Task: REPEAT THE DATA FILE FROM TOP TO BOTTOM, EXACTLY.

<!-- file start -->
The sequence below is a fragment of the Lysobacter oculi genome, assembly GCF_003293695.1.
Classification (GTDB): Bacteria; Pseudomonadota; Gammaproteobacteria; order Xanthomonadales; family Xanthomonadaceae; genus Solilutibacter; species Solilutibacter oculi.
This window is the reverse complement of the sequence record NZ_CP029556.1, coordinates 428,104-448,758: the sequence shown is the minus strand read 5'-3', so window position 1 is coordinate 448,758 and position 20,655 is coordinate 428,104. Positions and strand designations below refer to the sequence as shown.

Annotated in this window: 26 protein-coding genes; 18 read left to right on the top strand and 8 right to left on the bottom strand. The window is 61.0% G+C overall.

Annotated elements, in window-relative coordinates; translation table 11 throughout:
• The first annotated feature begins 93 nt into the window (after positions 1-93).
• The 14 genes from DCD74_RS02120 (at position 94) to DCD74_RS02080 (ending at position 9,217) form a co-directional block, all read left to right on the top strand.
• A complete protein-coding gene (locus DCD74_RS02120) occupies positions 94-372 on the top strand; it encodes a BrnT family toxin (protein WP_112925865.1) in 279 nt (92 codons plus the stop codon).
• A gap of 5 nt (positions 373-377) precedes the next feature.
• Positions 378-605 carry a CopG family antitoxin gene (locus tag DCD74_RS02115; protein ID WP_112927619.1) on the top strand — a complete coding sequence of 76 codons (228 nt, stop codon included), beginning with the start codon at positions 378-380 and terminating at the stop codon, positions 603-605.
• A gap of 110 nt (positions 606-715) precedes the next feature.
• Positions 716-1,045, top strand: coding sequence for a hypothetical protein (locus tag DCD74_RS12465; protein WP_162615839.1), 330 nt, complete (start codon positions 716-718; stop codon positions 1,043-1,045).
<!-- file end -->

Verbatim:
The sequence below is a fragment of the Lysobacter oculi genome, assembly GCF_003293695.1.
Classification (GTDB): Bacteria; Pseudomonadota; Gammaproteobacteria; order Xanthomonadales; family Xanthomonadaceae; genus Solilutibacter; species Solilutibacter oculi.
This window is the reverse complement of the sequence record NZ_CP029556.1, coordinates 428,104-448,758: the sequence shown is the minus strand read 5'-3', so window position 1 is coordinate 448,758 and position 20,655 is coordinate 428,104. Positions and strand designations below refer to the sequence as shown.

Annotated in this window: 26 protein-coding genes; 18 read left to right on the top strand and 8 right to left on the bottom strand. The window is 61.0% G+C overall.

Annotated elements, in window-relative coordinates; translation table 11 throughout:
• The first annotated feature begins 93 nt into the window (after positions 1-93).
• The 14 genes from DCD74_RS02120 (at position 94) to DCD74_RS02080 (ending at position 9,217) form a co-directional block, all read left to right on the top strand.
• A complete protein-coding gene (locus DCD74_RS02120) occupies positions 94-372 on the top strand; it encodes a BrnT family toxin (protein WP_112925865.1) in 279 nt (92 codons plus the stop codon).
• A gap of 5 nt (positions 373-377) precedes the next feature.
• Positions 378-605 carry a CopG family antitoxin gene (locus tag DCD74_RS02115; protein ID WP_112927619.1) on the top strand — a complete coding sequence of 76 codons (228 nt, stop codon included), beginning with the start codon at positions 378-380 and terminating at the stop codon, positions 603-605.
• A gap of 110 nt (positions 606-715) precedes the next feature.
• Positions 716-1,045, top strand: coding sequence for a hypothetical protein (locus tag DCD74_RS12465; protein WP_162615839.1), 330 nt, complete (start codon positions 716-718; stop codon positions 1,043-1,045).